A Serious Man (2009)
Writer: Joel & Ethan Coen
Director: Joel & Ethan Coen
Starring: Michael Stuhlbarg
A Jewish dude in the Cold War tires to take his life seriously and is stymied at every turn.
shiksa, shiksa, shiksa! this movie flew over my W.A.S.P. head! i saw it go over as a tiny spec in the sky. Moster says i was thinking too hard, but i disagree. this movie was obviously entrenched with jewish mythos of which i have no knowledge of. and as i said in the discussions that have occurred since, every single detail in a coen brother's movie is deliberate and meticulously thought out. that much i could see. i just didn't get it. it was almost like watching a foreign movie without the subtitles. you get the gist of it, you just don't comprehend on any other level.
I think that my estimable woman tried to look at this movie through her exposure to the Founders of Circumcision; and I think that that was her undoing. It is like watching a movie in another language because it requires the additional investment of looking at contextual clues, suspending your own system, and putting yourself into the one the characters inhabit. But I digress; and I've broken the rules: I'm not supposed to read her review before I write mine.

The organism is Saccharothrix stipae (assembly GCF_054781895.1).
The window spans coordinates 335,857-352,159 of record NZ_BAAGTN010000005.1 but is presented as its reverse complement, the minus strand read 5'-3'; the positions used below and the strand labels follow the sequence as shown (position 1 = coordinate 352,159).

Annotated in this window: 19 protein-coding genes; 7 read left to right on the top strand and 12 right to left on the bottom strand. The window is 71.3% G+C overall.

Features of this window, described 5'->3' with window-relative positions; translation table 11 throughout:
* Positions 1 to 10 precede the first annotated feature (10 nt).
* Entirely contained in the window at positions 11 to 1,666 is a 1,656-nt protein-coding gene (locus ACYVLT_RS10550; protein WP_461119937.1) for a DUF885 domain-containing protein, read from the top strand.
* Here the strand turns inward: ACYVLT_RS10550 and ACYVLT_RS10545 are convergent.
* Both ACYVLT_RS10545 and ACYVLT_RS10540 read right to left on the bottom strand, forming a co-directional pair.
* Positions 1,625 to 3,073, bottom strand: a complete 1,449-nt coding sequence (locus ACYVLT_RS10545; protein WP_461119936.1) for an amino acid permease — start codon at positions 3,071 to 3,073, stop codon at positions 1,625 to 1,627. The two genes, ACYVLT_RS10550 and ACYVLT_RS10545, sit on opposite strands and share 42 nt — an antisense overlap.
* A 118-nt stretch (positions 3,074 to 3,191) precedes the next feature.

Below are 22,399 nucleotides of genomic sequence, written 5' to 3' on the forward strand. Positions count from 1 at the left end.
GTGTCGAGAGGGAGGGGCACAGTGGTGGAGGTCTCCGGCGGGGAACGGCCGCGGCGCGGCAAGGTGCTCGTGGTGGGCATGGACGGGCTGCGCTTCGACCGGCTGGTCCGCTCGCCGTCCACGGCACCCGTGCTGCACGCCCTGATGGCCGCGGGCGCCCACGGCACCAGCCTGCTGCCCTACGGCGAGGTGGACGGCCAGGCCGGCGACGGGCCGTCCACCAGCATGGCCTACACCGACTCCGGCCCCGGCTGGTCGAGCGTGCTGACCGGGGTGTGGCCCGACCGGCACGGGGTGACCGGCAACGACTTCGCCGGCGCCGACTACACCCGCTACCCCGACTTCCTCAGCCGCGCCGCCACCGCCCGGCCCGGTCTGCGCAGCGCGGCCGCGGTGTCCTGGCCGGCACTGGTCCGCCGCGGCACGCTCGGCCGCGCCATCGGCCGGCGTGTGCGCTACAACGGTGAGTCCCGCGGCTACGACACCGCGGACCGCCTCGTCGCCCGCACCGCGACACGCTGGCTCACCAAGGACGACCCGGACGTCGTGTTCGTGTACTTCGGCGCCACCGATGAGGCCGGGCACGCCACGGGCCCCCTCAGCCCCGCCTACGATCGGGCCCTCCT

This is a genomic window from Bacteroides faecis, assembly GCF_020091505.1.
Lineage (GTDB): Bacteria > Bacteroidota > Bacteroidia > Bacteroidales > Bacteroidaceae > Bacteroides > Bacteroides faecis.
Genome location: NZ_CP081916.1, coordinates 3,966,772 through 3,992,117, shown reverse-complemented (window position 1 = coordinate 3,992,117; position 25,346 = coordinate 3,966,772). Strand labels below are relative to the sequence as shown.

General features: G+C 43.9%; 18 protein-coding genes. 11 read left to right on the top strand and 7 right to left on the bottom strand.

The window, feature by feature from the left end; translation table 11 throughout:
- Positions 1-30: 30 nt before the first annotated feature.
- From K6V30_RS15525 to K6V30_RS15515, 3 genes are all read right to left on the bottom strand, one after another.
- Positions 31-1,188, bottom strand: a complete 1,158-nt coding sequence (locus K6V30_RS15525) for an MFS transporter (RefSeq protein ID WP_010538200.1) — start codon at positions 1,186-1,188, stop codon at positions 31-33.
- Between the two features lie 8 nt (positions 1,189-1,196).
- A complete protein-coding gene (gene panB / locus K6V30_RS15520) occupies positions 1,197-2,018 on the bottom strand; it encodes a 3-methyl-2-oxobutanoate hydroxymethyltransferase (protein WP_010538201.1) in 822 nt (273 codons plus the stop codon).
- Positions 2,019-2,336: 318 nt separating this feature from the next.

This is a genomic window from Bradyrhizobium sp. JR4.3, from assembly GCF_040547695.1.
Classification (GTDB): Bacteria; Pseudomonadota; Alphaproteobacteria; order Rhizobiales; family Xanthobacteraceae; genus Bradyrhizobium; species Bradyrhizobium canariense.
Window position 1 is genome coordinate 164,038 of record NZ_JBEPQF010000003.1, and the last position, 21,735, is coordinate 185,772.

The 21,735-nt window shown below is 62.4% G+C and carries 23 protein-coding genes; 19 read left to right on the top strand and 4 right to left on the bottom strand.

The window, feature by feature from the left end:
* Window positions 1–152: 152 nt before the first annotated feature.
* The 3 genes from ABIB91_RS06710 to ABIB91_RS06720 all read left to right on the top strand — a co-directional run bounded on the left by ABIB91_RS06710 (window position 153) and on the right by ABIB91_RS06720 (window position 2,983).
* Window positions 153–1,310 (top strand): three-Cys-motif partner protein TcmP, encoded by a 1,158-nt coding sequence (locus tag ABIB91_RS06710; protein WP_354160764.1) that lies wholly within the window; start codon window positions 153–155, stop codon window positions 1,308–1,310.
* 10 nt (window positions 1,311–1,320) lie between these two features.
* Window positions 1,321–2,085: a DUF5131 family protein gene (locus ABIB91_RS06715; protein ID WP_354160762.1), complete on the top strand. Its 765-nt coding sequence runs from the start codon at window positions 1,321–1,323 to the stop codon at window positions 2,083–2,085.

This is the most bleak Cohen comedy to date, by a wide margin, and I loved it. The story here is really funny. A lot of the shit Larry goes through is amplified experiences that many people encounter: An asshole of a wife, teenage kids, people at work screwing with you for minor advancement, people taking advantage of you because you try to be a nice person and live according to an ethos, being confused by the nature of the universe and having those who are ostensibly there to help you understand things just make them worse. The describers of the universe, the origin of that ethos, is secondary. Larry attempts to plod through, only to be hit in the face with a plank at every turn. Once in a while, someone drives another nail into that plank and it's inevitable that one of them will enter his temple and end blind him with blood. All of the characters, down to his handful-of-lines daughter are drawn very well. Every voice that whines its way into Larry's brain is unique. All of them are acted very well or better.
And it's a Cohen movie, so we're watching it through their truly effortless style. I have difficulty analyzing styles such as this (when they're done well) because the effort that went into them is substantially transparent. It's like we're Steve Zissou, watching beautiful creatures swim operatically thousands of feet below the sea, through a meter of perfectly clear glass.